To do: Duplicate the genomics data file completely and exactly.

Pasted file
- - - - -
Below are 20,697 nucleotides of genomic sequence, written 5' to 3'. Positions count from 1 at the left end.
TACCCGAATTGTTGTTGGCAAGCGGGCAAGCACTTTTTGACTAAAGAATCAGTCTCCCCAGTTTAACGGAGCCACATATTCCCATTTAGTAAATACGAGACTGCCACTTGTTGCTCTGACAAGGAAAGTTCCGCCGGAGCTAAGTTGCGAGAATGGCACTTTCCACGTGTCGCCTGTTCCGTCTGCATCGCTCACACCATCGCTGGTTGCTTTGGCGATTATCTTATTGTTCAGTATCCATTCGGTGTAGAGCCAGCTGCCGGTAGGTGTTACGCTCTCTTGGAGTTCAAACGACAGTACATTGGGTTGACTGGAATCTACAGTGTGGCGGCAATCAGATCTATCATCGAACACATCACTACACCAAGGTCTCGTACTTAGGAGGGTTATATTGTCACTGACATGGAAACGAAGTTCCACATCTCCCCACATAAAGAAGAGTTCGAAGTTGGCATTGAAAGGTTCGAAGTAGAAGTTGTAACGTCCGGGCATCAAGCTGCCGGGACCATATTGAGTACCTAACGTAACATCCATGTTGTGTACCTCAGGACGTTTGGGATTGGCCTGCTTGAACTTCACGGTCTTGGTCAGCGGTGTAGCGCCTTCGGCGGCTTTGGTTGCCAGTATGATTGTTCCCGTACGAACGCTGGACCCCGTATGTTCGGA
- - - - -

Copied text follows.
Below are 20,697 nucleotides of genomic sequence, written 5' to 3'. Positions count from 1 at the left end.
TACCCGAATTGTTGTTGGCAAGCGGGCAAGCACTTTTTGACTAAAGAATCAGTCTCCCCAGTTTAACGGAGCCACATATTCCCATTTAGTAAATACGAGACTGCCACTTGTTGCTCTGACAAGGAAAGTTCCGCCGGAGCTAAGTTGCGAGAATGGCACTTTCCACGTGTCGCCTGTTCCGTCTGCATCGCTCACACCATCGCTGGTTGCTTTGGCGATTATCTTATTGTTCAGTATCCATTCGGTGTAGAGCCAGCTGCCGGTAGGTGTTACGCTCTCTTGGAGTTCAAACGACAGTACATTGGGTTGACTGGAATCTACAGTGTGGCGGCAATCAGATCTATCATCGAACACATCACTACACCAAGGTCTCGTACTTAGGAGGGTTATATTGTCACTGACATGGAAACGAAGTTCCACATCTCCCCACATAAAGAAGAGTTCGAAGTTGGCATTGAAAGGTTCGAAGTAGAAGTTGTAACGTCCGGGCATCAAGCTGCCGGGACCATATTGAGTACCTAACGTAACATCCATGTTGTGTACCTCAGGACGTTTGGGATTGGCCTGCTTGAACTTCACGGTCTTGGTCAGCGGTGTAGCGCCTTCGGCGGCTTTGGTTGCCAGTATGATTGTTCCCGTACGAACGCTGGACCCCGTATGTTCGGA